As many as 1 in 4 women experience a perinatal mental health problem. In Québec this corresponds to approximately 20,000 women every year. Maternal antenatal mental health associates with adverse maternal health outcomes but also negatively impacts child neurodevelopment, effects that are clinically significant and can persist until adulthood. We currently lack clinical prediction models to accurately identify women, and their children, who are at risk for adverse mental health outcomes.
My research program will focus on complementary themes that converge on understanding individual differences in risk for adverse mental health outcomes in both mother and child.
Theme 1: Building better (biologically-informed) prediction models. Prediction models based on conventional psychosocial cannot accurately identify women at risk for mental health problems. We will address these limitations by drawing on both existing and a new cohort to carry out the largest genetically-informed analysis of maternal mental health to date.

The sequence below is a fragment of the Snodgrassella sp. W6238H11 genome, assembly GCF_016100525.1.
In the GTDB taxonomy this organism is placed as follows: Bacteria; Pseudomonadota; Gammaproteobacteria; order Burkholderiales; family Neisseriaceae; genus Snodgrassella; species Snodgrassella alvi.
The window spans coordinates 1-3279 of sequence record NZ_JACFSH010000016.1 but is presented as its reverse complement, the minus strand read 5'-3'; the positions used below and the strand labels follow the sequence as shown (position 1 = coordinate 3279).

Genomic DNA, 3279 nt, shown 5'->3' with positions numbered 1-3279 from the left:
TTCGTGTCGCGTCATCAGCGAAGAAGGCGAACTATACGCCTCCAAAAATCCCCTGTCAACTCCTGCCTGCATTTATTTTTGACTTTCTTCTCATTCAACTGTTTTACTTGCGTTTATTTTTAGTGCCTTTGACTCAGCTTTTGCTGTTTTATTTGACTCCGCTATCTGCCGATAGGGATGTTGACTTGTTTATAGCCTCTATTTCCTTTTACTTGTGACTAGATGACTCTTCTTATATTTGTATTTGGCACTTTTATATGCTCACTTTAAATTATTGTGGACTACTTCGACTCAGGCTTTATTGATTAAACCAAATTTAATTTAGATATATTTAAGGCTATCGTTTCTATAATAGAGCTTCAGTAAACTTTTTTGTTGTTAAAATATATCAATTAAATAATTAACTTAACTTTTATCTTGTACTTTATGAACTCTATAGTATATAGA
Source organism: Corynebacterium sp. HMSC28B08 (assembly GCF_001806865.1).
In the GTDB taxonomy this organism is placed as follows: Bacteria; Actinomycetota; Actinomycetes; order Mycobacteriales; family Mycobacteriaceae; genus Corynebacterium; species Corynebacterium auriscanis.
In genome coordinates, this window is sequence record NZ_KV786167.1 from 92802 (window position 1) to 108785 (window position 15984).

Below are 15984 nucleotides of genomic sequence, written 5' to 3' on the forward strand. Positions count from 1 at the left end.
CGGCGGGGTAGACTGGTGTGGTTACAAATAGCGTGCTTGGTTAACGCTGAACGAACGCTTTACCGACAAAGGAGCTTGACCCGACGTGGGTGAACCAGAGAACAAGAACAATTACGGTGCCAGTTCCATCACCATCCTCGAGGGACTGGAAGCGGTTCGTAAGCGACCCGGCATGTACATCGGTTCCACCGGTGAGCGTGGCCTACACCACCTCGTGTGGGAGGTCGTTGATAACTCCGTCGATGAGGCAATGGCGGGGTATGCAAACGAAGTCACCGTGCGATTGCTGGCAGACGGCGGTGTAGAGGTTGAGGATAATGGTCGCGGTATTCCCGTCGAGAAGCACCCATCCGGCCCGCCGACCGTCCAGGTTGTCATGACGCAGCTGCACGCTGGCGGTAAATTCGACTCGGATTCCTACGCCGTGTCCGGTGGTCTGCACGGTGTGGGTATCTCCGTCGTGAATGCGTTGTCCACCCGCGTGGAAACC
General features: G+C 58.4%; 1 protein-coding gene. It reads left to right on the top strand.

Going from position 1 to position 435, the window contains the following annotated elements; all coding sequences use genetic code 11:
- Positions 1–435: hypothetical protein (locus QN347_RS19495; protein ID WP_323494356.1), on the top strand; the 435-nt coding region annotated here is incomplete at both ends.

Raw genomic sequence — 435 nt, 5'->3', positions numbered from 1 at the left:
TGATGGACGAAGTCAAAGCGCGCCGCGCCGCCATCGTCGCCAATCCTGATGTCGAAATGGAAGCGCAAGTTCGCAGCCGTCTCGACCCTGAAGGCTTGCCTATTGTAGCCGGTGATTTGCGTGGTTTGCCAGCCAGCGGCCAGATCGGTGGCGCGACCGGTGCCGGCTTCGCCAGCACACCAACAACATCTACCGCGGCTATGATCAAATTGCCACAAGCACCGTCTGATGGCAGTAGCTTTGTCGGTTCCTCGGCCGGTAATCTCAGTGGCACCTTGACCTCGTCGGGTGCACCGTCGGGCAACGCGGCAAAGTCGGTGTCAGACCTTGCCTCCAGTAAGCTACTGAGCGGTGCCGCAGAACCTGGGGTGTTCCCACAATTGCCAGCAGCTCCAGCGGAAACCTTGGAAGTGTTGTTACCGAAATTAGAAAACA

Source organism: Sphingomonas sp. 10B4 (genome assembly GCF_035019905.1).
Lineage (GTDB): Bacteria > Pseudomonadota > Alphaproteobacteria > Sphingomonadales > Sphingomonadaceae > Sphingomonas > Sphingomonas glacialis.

Theme 2: Individual differences in treatment efficacy of perinatal interventions. Evidence-based perinatal interventions reduce maternal anxiety and depression, however not all women respond equally. I will integrate measures of genomic risk (identified in Theme 1) to understand individual differences in maternal treatment response to intervention.
Theme 3: Biomarkers that reflect the impact of perinatal adversity at the level of the individual child.
We have contributed to the development of a new epigenetic clock for children, the Pediatric Clock. We use three independent cohorts to test if the Pediatric Clock can be used to assess the impact of maternal mental health on child development.
The knowledge gained from this research program will contribute to more effective screening strategies to better identify, and treat, women and children who are at risk from the negative effects of perinatal mental health problems.